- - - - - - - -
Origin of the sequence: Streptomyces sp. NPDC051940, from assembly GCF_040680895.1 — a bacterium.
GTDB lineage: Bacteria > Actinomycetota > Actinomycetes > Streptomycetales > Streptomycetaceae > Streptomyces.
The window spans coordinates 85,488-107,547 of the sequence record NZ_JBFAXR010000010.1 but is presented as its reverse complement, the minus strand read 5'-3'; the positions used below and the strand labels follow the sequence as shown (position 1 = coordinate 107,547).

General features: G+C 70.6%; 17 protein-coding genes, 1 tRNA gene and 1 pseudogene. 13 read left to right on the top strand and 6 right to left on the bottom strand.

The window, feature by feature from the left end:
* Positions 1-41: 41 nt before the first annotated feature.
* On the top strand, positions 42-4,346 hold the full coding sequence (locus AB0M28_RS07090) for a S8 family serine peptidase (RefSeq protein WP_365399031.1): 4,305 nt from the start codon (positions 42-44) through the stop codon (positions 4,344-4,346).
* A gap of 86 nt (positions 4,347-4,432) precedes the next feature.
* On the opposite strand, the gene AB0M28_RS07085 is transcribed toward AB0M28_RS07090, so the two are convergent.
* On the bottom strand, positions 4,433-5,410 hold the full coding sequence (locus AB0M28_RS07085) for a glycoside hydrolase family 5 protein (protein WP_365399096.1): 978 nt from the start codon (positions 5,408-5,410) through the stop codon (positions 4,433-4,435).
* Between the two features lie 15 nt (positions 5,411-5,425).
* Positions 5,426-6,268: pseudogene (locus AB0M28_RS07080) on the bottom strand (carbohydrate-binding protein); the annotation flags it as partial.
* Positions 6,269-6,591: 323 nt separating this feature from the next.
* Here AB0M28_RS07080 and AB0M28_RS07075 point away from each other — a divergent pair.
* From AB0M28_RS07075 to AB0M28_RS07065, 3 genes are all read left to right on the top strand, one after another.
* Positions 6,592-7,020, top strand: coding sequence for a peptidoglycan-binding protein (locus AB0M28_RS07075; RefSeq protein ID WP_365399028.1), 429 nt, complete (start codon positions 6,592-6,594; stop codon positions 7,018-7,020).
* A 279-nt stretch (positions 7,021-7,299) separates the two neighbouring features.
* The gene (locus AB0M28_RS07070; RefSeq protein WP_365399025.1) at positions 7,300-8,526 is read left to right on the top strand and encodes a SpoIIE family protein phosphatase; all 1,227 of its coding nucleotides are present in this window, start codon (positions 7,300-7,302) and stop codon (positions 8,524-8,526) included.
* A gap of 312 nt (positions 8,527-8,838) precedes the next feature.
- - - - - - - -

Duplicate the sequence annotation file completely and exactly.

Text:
Origin of the sequence: Streptomyces sp. NPDC051940, from assembly GCF_040680895.1 — a bacterium.
GTDB lineage: Bacteria > Actinomycetota > Actinomycetes > Streptomycetales > Streptomycetaceae > Streptomyces.
The window spans coordinates 85,488-107,547 of the sequence record NZ_JBFAXR010000010.1 but is presented as its reverse complement, the minus strand read 5'-3'; the positions used below and the strand labels follow the sequence as shown (position 1 = coordinate 107,547).

General features: G+C 70.6%; 17 protein-coding genes, 1 tRNA gene and 1 pseudogene. 13 read left to right on the top strand and 6 right to left on the bottom strand.

The window, feature by feature from the left end:
* Positions 1-41: 41 nt before the first annotated feature.
* On the top strand, positions 42-4,346 hold the full coding sequence (locus AB0M28_RS07090) for a S8 family serine peptidase (RefSeq protein WP_365399031.1): 4,305 nt from the start codon (positions 42-44) through the stop codon (positions 4,344-4,346).
* A gap of 86 nt (positions 4,347-4,432) precedes the next feature.
* On the opposite strand, the gene AB0M28_RS07085 is transcribed toward AB0M28_RS07090, so the two are convergent.
* On the bottom strand, positions 4,433-5,410 hold the full coding sequence (locus AB0M28_RS07085) for a glycoside hydrolase family 5 protein (protein WP_365399096.1): 978 nt from the start codon (positions 5,408-5,410) through the stop codon (positions 4,433-4,435).
* Between the two features lie 15 nt (positions 5,411-5,425).
* Positions 5,426-6,268: pseudogene (locus AB0M28_RS07080) on the bottom strand (carbohydrate-binding protein); the annotation flags it as partial.
* Positions 6,269-6,591: 323 nt separating this feature from the next.
* Here AB0M28_RS07080 and AB0M28_RS07075 point away from each other — a divergent pair.
* From AB0M28_RS07075 to AB0M28_RS07065, 3 genes are all read left to right on the top strand, one after another.
* Positions 6,592-7,020, top strand: coding sequence for a peptidoglycan-binding protein (locus AB0M28_RS07075; RefSeq protein ID WP_365399028.1), 429 nt, complete (start codon positions 6,592-6,594; stop codon positions 7,018-7,020).
* A 279-nt stretch (positions 7,021-7,299) separates the two neighbouring features.
* The gene (locus AB0M28_RS07070; RefSeq protein WP_365399025.1) at positions 7,300-8,526 is read left to right on the top strand and encodes a SpoIIE family protein phosphatase; all 1,227 of its coding nucleotides are present in this window, start codon (positions 7,300-7,302) and stop codon (positions 8,524-8,526) included.
* A gap of 312 nt (positions 8,527-8,838) precedes the next feature.